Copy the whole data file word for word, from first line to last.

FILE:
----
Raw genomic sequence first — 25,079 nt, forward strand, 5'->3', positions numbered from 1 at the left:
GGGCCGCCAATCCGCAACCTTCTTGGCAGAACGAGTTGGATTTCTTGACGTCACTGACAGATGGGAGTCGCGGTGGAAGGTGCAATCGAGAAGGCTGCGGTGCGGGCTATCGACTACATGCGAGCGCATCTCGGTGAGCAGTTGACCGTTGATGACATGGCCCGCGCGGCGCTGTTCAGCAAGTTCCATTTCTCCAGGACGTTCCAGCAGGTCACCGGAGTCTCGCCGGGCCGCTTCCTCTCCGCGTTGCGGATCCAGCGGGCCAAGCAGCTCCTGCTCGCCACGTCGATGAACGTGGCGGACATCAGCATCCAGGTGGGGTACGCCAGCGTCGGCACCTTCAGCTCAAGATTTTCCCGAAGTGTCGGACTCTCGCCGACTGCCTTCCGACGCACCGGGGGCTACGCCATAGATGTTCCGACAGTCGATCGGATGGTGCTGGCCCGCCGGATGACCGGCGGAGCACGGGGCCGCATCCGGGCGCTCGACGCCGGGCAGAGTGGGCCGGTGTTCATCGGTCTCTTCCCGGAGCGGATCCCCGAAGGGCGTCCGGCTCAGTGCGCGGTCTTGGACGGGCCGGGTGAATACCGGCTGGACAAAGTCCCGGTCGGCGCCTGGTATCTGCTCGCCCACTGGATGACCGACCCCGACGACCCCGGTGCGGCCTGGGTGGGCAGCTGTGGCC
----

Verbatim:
Raw genomic sequence first — 25,079 nt, forward strand, 5'->3', positions numbered from 1 at the left:
GGGCCGCCAATCCGCAACCTTCTTGGCAGAACGAGTTGGATTTCTTGACGTCACTGACAGATGGGAGTCGCGGTGGAAGGTGCAATCGAGAAGGCTGCGGTGCGGGCTATCGACTACATGCGAGCGCATCTCGGTGAGCAGTTGACCGTTGATGACATGGCCCGCGCGGCGCTGTTCAGCAAGTTCCATTTCTCCAGGACGTTCCAGCAGGTCACCGGAGTCTCGCCGGGCCGCTTCCTCTCCGCGTTGCGGATCCAGCGGGCCAAGCAGCTCCTGCTCGCCACGTCGATGAACGTGGCGGACATCAGCATCCAGGTGGGGTACGCCAGCGTCGGCACCTTCAGCTCAAGATTTTCCCGAAGTGTCGGACTCTCGCCGACTGCCTTCCGACGCACCGGGGGCTACGCCATAGATGTTCCGACAGTCGATCGGATGGTGCTGGCCCGCCGGATGACCGGCGGAGCACGGGGCCGCATCCGGGCGCTCGACGCCGGGCAGAGTGGGCCGGTGTTCATCGGTCTCTTCCCGGAGCGGATCCCCGAAGGGCGTCCGGCTCAGTGCGCGGTCTTGGACGGGCCGGGTGAATACCGGCTGGACAAAGTCCCGGTCGGCGCCTGGTATCTGCTCGCCCACTGGATGACCGACCCCGACGACCCCGGTGCGGCCTGGGTGGGCAGCTGTGGCC